It’s incumbent that the fire chief and the Departments management team insure the safety of all firefighters working at structural fires. All command organization officers are responsible for their own safety and the safety of all personnel working with them. All officers and members are responsible are responsible for continually identifying and reporting unsafe conditions or practices. The Rules of Engagement allows both the firefighter and the incident commander to apply and process these principles.

One principle applied in the Rules of Engagement is firefighters and the company officers are the members at most risk for injury or death. The Rules integrate the firefighter into the risk assessment decision making process. These members should be the ultimate decision maker as to whether it’s safe to proceed with assigned objectives. The “Rules” allow a process for that decision to be made while still maintain command unity and discipline. It is well known that firefighting is hazardous with varying levels of risk to the firefighter. However, firefighting is not a military campaign where lives are lost to establish a beach head. No firefighter’s life is a building that eventually will be rebuilt. Keep all members safe so “Everyone Goes Home”!

Rules of Engagement for Firefighter Survival

  • Size?Up Your Tactical Area of Operation.
  • Determine the Occupant Survival Profile.
  • DO NOT Risk Your Life for Lives or Property That Can Not Be Saved.
  • Extend LIMITED Risk to Protect SAVABLE Property.
  • Extend Vigilant and Measured Risk to Protect and Rescue SAVABLE Lives.
  • Go in Together, Stay Together, Come Out Together
  • Maintain Continuous Awareness of Your Air Supply, Situation, Location and Fire Conditions.
  • Constantly Monitor Fireground Communications for Critical Radio Reports.
  • You Are Required to Report Unsafe Practices or Conditions That Can Harm You. Stop, Evaluate and Decide.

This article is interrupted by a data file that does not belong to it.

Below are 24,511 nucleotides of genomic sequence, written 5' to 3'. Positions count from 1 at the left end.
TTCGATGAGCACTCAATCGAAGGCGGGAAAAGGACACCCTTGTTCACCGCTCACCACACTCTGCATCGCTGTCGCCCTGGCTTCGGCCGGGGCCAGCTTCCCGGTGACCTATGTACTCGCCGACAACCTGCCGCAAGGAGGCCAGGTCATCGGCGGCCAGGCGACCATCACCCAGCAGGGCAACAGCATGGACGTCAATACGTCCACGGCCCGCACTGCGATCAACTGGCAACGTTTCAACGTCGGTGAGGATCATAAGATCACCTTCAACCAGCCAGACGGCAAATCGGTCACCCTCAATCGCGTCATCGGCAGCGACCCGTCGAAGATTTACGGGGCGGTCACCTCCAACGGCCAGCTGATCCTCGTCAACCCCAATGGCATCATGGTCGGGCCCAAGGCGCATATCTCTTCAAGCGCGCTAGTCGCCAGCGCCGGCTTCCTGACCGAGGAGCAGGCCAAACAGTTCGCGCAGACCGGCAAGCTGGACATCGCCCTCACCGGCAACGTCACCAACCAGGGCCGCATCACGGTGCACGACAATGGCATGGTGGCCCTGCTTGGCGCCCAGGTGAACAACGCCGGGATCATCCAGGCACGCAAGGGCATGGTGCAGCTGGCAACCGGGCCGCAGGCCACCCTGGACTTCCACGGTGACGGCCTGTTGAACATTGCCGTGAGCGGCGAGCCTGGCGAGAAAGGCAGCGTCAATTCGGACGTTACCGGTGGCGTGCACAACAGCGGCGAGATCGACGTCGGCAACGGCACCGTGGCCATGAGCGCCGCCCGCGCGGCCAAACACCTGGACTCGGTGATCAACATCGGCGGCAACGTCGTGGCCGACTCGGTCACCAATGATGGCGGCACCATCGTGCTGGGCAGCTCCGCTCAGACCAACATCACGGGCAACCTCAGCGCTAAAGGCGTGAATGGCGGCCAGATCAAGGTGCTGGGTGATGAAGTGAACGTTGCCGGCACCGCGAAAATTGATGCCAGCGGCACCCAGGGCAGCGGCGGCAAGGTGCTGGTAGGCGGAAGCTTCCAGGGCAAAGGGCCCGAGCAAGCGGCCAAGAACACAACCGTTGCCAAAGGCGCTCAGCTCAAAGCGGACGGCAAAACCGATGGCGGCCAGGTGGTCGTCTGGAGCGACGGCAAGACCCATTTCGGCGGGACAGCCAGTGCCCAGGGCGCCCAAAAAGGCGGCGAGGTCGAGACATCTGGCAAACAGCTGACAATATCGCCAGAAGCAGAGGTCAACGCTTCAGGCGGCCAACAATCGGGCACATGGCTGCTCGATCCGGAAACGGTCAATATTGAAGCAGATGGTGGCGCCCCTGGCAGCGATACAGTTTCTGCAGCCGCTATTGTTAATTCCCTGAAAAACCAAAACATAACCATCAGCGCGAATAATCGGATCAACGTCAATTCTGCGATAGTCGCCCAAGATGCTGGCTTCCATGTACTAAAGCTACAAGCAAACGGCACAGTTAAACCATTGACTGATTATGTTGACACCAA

• You Are Required to Abandon Your Position and Retreat Before Deteriorating Conditions Can Harm You.
  • Declare a May Day As Soon As You THINK You Are in Danger.

The Incident Commanders Rules of Engagement for Firefighter Safety

  • Rapidly Conduct, or Obtain, a 360 Degree Size?Up of the Incident.
  • Determine the Occupant Survival Profile.
  • Conduct an Initial Risk Assessment and Implement a SAFE ACTION PLAN.
  • If You Do Not Have The Resources to Safely Support and Protect Firefighters – Seriously Consider a Defensive Strategy.
  • DO NOT Risk Firefighter Lives for Lives or Property That Can Not Be Saved – Seriously Consider a Defensive Strategy.
  • Extend LIMITED Risk to Protect SAVABLE Property.
  • Extend Vigilant and Measured Risk to Protect and Rescue SAVABLE Lives.
  • Act Upon Reported Unsafe Practices and Conditions That Can Harm Firefighters. Stop, Evaluate and Decide.
  • Maintain Frequent Two?Way Communications and Keep Interior Crews Informed of Changing Conditions.
  • Obtain Frequent Progress Reports and Revise the Action Plan.
  • Ensure Accurate Accountability of All Firefighter Location and Status.
  • If, After Completing the Primary Search, Little or No Progress Towards Fire Control Has Been Achieved ? Seriously Consider a Defensive Strategy.
  • Always Have a Rapid Intervention Team in Place at All Working Fires
  • Always Have Firefighter Rehab Services in Place at All Working Fires

Rules of Engagement Poster, PDF File ROE 2010

Link to the IAFC Section Page and ROE Concept Paper